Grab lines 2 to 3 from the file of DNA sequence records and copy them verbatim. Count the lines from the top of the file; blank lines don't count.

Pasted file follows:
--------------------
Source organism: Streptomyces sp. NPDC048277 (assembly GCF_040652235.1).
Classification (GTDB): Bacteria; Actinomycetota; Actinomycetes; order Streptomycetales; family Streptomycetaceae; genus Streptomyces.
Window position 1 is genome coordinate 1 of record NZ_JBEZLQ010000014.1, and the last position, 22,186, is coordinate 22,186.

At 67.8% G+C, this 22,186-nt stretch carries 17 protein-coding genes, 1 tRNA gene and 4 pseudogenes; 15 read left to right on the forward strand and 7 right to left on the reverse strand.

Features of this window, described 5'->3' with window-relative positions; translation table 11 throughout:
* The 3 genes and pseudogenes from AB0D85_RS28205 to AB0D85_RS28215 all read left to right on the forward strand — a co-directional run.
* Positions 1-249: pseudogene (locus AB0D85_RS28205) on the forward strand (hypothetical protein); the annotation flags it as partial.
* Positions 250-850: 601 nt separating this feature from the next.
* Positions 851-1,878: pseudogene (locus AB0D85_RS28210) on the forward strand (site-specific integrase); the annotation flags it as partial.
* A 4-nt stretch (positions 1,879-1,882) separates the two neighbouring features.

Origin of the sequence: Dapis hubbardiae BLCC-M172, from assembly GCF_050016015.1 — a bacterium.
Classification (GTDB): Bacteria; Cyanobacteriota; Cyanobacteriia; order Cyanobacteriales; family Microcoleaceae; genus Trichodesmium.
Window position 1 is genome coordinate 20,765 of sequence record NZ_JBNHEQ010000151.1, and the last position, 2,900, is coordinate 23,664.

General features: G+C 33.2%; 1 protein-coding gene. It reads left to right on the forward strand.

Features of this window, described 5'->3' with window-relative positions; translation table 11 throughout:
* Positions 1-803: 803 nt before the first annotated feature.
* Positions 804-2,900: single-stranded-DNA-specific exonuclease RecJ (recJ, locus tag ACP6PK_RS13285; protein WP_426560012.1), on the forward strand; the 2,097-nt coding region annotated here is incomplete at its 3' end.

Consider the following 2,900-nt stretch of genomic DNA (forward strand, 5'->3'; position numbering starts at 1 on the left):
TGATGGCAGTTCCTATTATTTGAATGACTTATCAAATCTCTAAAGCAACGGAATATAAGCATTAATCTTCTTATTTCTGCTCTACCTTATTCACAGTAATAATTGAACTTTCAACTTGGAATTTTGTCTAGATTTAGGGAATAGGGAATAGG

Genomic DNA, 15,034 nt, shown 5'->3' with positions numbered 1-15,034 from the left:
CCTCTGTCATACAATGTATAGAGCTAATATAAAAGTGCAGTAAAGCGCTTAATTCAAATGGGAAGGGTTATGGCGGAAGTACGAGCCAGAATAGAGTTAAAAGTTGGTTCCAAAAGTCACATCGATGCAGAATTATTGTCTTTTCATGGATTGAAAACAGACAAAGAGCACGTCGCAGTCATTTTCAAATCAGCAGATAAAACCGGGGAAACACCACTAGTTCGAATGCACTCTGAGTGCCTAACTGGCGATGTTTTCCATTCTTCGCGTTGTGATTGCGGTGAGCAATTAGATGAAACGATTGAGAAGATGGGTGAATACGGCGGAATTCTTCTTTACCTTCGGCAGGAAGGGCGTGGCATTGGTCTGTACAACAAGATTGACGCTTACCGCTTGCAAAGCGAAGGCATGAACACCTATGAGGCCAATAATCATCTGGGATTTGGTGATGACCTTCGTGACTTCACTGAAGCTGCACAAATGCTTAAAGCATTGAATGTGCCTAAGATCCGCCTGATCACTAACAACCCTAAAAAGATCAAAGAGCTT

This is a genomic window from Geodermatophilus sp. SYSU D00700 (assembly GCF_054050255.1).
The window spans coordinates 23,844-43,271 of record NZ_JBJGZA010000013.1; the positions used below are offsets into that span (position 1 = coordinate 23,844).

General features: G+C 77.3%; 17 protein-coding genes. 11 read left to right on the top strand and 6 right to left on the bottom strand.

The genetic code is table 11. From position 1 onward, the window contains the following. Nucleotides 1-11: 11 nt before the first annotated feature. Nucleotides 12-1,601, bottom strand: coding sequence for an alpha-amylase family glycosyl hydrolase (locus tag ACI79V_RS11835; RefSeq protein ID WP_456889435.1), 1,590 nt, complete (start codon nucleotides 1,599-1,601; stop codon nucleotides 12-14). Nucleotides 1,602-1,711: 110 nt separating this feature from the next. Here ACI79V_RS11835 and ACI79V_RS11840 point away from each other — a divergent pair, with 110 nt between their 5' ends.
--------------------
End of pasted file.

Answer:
Classification (GTDB): Bacteria; Actinomycetota; Actinomycetes; order Streptomycetales; family Streptomycetaceae; genus Streptomyces.
Window position 1 is genome coordinate 1 of record NZ_JBEZLQ010000014.1, and the last position, 22,186, is coordinate 22,186.